The reality of surfing in the UK is far removed from the glossy marketing images of Californian sunshine, Australian beaches and surfing in board shorts. However, the perception that surfing in British waters, especially in winter, is cold, is no longer necessarily true.
We caught up with George Stoy, Founder of George’s Surf School, recently rated as one of the top 10 surf schools in the world, to get his top tips for surfing in the winter months.
Wetsuits do keep you warm
As the old saying goes, ‘There’s no such thing as bad weather, just unsuitable clothes’. Cold-water surfers know that getting a good-fitting wetsuit and the right kit is key. According to Stoy, development in wetsuit technology has been the single biggest game-changer in terms of year-round surfing.
‘The lining on winter wetsuits and their ability to reflect heat and insulate has come on in leaps and bounds over the past few years. At the same time they are more flexible, making it easier for you to move and keep warm.
‘With the right thickness wetsuit, surfing really is accessible all year round. Opt for a 5:3 suit with fleece lining and liquid sealed seams if possible. It is also really key to insulate your head and your extremities – so definitely wear a hood, gloves and boots for winter surfing sessions.’
Don’t get cold before you start
‘It seems pretty obvious, but it’s essential that you’re not cold before you get in the sea – heating up when you're already chilled is difficult. Do your surf checks before you start getting changed and then aim to change quickly and efficiently.
‘I stand on a mat to keep my feet dry and warm, and keep a hat and coat on for as long as possible. Wind-proofing is important, so pull on everything under your coat or changing robe – wetsuit to waist, boots on and then at the last minute pull up your suit and put your hood on. Get the blood in your hands and if surfing with friends then help each other to pull your gloves on quickly. It's worth remembering that you should avoid surfing alone, especially in winter. It's not just safer, but more fun sharing a session with a buddy!
‘If you can get changed inside then that’s great – but don’t stay in the warm for too long or it will be a bigger shock when you go out. Once changed, get out quick!’
When water temperature is low, preparation is everything
One of Stoy's golden rules is to be prepared.
‘Preparation, for both before and after a surf in winter months, is key. I have a changing bucket ready for my wetsuit and have my clothes piled on the passenger side of the car, in the order I will be putting them on. That means no scrambling around in the cold looking for socks and pants!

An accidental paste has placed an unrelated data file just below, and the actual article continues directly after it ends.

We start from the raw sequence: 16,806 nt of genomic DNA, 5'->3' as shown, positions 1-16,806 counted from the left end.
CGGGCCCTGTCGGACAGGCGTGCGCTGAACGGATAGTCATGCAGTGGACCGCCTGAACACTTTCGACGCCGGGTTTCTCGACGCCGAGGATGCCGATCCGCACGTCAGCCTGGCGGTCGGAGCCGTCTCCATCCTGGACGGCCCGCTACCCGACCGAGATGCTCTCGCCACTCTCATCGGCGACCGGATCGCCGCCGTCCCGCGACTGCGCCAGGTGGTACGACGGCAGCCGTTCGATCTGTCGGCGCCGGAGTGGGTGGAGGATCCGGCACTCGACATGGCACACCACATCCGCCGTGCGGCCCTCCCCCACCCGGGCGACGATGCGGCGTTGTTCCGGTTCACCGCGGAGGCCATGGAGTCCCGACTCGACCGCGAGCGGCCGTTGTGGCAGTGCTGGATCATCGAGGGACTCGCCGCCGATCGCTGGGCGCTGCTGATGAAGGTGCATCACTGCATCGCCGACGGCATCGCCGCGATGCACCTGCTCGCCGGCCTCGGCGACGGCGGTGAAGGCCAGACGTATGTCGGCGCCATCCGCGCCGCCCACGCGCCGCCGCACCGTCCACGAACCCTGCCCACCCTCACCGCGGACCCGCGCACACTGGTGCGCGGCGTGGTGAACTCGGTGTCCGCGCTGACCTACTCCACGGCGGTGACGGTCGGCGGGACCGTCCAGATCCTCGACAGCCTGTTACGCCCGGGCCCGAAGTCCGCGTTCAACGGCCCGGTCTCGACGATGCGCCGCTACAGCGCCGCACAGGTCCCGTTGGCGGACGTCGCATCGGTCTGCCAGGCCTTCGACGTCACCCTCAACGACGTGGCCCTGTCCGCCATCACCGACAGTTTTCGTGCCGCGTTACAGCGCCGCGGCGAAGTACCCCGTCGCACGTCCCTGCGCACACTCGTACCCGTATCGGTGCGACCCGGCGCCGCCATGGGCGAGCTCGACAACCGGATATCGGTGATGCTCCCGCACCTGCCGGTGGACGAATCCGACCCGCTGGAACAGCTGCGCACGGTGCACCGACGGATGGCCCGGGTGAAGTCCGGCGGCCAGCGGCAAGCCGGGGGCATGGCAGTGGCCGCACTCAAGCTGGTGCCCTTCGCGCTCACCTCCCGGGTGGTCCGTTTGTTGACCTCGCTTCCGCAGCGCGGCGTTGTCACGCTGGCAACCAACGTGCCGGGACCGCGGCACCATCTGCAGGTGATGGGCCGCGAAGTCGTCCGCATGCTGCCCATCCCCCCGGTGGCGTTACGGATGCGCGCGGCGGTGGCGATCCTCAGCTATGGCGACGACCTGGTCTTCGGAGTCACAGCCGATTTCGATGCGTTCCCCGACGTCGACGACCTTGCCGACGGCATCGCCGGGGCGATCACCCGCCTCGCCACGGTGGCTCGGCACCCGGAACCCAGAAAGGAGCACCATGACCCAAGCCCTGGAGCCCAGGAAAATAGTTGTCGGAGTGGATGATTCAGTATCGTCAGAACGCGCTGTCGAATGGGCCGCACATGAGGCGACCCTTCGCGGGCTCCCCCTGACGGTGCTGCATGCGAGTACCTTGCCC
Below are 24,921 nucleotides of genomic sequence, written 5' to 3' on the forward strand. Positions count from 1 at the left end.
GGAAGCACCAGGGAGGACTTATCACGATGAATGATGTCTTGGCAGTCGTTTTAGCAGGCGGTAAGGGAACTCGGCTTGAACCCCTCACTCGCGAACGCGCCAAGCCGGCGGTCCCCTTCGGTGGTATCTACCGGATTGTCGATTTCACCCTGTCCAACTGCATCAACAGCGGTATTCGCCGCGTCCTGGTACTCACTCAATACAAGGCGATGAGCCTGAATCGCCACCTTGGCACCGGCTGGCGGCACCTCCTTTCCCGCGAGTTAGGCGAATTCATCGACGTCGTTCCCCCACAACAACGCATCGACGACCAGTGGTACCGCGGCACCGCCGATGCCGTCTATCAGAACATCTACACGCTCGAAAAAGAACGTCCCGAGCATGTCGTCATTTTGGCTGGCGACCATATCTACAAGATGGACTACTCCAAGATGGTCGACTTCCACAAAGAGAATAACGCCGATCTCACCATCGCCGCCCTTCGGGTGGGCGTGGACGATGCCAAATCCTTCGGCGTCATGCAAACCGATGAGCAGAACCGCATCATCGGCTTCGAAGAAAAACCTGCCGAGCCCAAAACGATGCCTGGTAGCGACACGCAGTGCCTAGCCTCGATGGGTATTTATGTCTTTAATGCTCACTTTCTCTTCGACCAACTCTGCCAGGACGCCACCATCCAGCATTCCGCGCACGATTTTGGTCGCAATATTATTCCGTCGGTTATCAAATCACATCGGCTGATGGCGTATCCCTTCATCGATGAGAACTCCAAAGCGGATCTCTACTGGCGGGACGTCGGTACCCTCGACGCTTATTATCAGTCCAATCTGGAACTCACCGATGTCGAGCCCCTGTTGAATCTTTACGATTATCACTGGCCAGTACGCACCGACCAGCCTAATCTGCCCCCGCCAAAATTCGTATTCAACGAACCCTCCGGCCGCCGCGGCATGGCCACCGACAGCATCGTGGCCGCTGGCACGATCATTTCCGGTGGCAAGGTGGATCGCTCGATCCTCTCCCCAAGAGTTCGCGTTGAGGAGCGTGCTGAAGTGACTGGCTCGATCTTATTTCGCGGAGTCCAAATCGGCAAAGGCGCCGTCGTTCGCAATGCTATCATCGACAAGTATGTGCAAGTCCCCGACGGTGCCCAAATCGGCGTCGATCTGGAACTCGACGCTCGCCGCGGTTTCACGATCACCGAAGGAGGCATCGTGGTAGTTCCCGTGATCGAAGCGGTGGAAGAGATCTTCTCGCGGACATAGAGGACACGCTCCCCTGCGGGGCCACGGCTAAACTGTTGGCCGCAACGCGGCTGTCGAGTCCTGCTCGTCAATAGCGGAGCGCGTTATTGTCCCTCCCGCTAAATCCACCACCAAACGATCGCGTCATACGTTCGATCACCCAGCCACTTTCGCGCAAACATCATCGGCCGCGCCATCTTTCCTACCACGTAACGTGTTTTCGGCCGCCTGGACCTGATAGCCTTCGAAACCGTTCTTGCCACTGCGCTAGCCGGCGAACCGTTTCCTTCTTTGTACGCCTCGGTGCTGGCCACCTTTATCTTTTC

‘I tend to choose a spot where I can park fairly close to the surf, to avoid a long walk back when I finish. Wind chill factor means you will lose heat quickly, so you want to keep the time between getting out of the water and getting changed to a minimum.'
How to stay warm in cold water
Listen to your body. ‘Paddling and being active will keep you warm in the sea, but once you get tired and run out of energy then the cold will start to set in. It’s really important to listen to your body, especially in the colder months.
‘Be disciplined – it’s better to have a shorter session and get out before you feel the cold. By the time you’re chilled, it’s too late to do anything about it. Don’t get to the point when your hands or feet are numb as this makes everything difficult, from walking back to the car to trying to get the car keys in the lock.’
Get changed quickly and have a hot drink waiting
‘Once you’re out of the water then speed is of the essence. If you've done your prep in advance then getting changed should be quick. Take the top half of your wetsuit off and get a towelling robe on, with a coat over the top. Then boots off, wetsuit off and socks on as quickly as possible. I use ski socks in the winter, which are great for keeping toes toasty. If your hood isn't integrated in your wetsuit, then keep it on until you’re completely changed.
‘Finally I always bring a flask of a hot drink with me in the winter. Great for warming you up and also makes for a sociable post-surf moment with fellow surfers.’
Cold water surfing is well worth the effort
Follow these tips and surfing is possible - and enjoyable - all year round in the UK, and, says Stoy, it is well worth it.
‘There’s definitely a bit of a badge of honour about surfing in the winter. I get a real thrill from my winter sessions – plus there are less people in the water and quieter line-ups mean more waves! It’s exhilarating to be out there doing something that many people wouldn’t even consider – even if, the truth be told, it really isn’t cold or uncomfortable any more!’